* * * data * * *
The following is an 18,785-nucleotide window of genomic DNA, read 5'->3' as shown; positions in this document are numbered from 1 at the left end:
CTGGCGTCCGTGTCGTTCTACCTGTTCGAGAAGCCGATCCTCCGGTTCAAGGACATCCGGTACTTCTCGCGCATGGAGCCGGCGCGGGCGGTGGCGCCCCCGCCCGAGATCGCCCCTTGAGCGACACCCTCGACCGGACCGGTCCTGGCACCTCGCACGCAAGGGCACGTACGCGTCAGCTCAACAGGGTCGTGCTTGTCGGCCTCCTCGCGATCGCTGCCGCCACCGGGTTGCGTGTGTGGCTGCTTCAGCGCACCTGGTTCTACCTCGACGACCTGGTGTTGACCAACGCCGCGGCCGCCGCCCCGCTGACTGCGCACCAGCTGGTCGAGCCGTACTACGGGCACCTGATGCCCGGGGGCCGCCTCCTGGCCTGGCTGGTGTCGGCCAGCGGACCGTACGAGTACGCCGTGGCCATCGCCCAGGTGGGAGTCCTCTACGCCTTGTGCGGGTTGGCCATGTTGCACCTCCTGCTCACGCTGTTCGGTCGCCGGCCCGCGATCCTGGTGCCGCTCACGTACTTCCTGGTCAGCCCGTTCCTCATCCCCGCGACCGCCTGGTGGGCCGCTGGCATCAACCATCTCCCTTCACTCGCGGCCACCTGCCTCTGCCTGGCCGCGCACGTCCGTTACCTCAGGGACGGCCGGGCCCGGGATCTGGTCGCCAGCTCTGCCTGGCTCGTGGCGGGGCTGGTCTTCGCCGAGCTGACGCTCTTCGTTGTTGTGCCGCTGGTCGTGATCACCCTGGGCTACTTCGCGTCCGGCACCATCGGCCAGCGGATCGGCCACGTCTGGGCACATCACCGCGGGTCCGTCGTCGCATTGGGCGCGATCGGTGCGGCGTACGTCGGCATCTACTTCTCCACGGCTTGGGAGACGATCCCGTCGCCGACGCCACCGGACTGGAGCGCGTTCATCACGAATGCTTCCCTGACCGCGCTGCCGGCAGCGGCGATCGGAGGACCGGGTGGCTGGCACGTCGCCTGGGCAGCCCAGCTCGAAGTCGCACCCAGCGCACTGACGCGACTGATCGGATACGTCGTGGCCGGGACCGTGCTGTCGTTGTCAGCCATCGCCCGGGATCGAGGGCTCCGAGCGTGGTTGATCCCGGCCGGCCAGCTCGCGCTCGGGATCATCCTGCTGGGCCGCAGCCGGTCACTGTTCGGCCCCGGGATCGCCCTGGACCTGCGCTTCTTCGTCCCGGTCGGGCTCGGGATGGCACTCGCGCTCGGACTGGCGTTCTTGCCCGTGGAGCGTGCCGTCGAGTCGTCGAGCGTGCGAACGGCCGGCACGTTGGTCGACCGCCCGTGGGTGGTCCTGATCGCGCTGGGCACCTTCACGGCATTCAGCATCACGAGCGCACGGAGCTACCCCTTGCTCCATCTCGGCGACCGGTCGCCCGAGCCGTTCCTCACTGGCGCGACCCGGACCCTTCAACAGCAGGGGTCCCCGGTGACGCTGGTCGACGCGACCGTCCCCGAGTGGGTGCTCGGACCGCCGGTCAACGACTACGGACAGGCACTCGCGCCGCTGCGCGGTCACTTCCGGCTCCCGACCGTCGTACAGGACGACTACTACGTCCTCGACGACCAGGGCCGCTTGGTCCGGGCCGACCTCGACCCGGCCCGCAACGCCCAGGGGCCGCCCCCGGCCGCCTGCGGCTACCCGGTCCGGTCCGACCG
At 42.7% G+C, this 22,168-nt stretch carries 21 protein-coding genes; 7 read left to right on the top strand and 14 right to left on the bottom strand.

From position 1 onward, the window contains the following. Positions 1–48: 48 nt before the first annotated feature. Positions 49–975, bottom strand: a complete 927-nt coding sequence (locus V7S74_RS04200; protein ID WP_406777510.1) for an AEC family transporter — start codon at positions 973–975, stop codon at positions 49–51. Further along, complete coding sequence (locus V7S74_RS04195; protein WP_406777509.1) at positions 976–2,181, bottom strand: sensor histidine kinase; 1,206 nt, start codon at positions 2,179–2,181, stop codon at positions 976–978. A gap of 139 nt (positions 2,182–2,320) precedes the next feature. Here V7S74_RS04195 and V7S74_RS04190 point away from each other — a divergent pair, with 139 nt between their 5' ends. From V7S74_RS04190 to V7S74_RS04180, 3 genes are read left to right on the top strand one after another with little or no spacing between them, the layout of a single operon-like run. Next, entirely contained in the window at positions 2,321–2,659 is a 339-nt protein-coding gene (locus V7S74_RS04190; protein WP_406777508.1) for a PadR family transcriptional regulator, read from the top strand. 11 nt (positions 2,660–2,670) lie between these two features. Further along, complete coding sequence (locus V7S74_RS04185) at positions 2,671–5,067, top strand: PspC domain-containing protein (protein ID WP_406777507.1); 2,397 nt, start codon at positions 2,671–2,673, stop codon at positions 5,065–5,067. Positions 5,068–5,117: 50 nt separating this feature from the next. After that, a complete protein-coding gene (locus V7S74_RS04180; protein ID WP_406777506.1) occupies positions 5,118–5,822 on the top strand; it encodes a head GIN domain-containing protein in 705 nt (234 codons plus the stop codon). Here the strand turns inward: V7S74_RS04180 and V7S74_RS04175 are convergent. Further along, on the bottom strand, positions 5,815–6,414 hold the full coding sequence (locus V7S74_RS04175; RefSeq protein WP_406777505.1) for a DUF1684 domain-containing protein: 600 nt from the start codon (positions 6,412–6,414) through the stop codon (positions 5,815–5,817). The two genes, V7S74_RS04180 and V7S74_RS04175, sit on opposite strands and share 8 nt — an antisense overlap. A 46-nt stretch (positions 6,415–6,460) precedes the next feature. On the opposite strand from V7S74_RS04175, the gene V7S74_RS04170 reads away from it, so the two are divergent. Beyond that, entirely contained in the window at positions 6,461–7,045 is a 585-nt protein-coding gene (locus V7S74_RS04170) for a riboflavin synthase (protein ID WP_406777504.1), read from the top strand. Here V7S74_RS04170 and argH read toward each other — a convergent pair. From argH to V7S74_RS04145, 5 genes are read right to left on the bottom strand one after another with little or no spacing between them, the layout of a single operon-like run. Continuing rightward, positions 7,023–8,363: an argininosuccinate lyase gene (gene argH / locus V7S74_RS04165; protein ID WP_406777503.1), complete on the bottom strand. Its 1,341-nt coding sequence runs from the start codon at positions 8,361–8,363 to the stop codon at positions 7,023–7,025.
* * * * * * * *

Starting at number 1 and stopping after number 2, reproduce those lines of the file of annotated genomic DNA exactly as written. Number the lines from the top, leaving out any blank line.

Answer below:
The following is an 18,785-nucleotide window of genomic DNA, read 5'->3' as shown; positions in this document are numbered from 1 at the left end:
CTGGCGTCCGTGTCGTTCTACCTGTTCGAGAAGCCGATCCTCCGGTTCAAGGACATCCGGTACTTCTCGCGCATGGAGCCGGCGCGGGCGGTGGCGCCCCCGCCCGAGATCGCCCCTTGAGCGACACCCTCGACCGGACCGGTCCTGGCACCTCGCACGCAAGGGCACGTACGCGTCAGCTCAACAGGGTCGTGCTTGTCGGCCTCCTCGCGATCGCTGCCGCCACCGGGTTGCGTGTGTGGCTGCTTCAGCGCACCTGGTTCTACCTCGACGACCTGGTGTTGACCAACGCCGCGGCCGCCGCCCCGCTGACTGCGCACCAGCTGGTCGAGCCGTACTACGGGCACCTGATGCCCGGGGGCCGCCTCCTGGCCTGGCTGGTGTCGGCCAGCGGACCGTACGAGTACGCCGTGGCCATCGCCCAGGTGGGAGTCCTCTACGCCTTGTGCGGGTTGGCCATGTTGCACCTCCTGCTCACGCTGTTCGGTCGCCGGCCCGCGATCCTGGTGCCGCTCACGTACTTCCTGGTCAGCCCGTTCCTCATCCCCGCGACCGCCTGGTGGGCCGCTGGCATCAACCATCTCCCTTCACTCGCGGCCACCTGCCTCTGCCTGGCCGCGCACGTCCGTTACCTCAGGGACGGCCGGGCCCGGGATCTGGTCGCCAGCTCTGCCTGGCTCGTGGCGGGGCTGGTCTTCGCCGAGCTGACGCTCTTCGTTGTTGTGCCGCTGGTCGTGATCACCCTGGGCTACTTCGCGTCCGGCACCATCGGCCAGCGGATCGGCCACGTCTGGGCACATCACCGCGGGTCCGTCGTCGCATTGGGCGCGATCGGTGCGGCGTACGTCGGCATCTACTTCTCCACGGCTTGGGAGACGATCCCGTCGCCGACGCCACCGGACTGGAGCGCGTTCATCACGAATGCTTCCCTGACCGCGCTGCCGGCAGCGGCGATCGGAGGACCGGGTGGCTGGCACGTCGCCTGGGCAGCCCAGCTCGAAGTCGCACCCAGCGCACTGACGCGACTGATCGGATACGTCGTGGCCGGGACCGTGCTGTCGTTGTCAGCCATCGCCCGGGATCGAGGGCTCCGAGCGTGGTTGATCCCGGCCGGCCAGCTCGCGCTCGGGATCATCCTGCTGGGCCGCAGCCGGTCACTGTTCGGCCCCGGGATCGCCCTGGACCTGCGCTTCTTCGTCCCGGTCGGGCTCGGGATGGCACTCGCGCTCGGACTGGCGTTCTTGCCCGTGGAGCGTGCCGTCGAGTCGTCGAGCGTGCGAACGGCCGGCACGTTGGTCGACCGCCCGTGGGTGGTCCTGATCGCGCTGGGCACCTTCACGGCATTCAGCATCACGAGCGCACGGAGCTACCCCTTGCTCCATCTCGGCGACCGGTCGCCCGAGCCGTTCCTCACTGGCGCGACCCGGACCCTTCAACAGCAGGGGTCCCCGGTGACGCTGGTCGACGCGACCGTCCCCGAGTGGGTGCTCGGACCGCCGGTCAACGACTACGGACAGGCACTCGCGCCGCTGCGCGGTCACTTCCGGCTCCCGACCGTCGTACAGGACGACTACTACGTCCTCGACGACCAGGGCCGCTTGGTCCGGGCCGACCTCGACCCGGCCCGCAACGCCCAGGGGCCGCCCCCGGCCGCCTGCGGCTACCCGGTCCGGTCCGACCG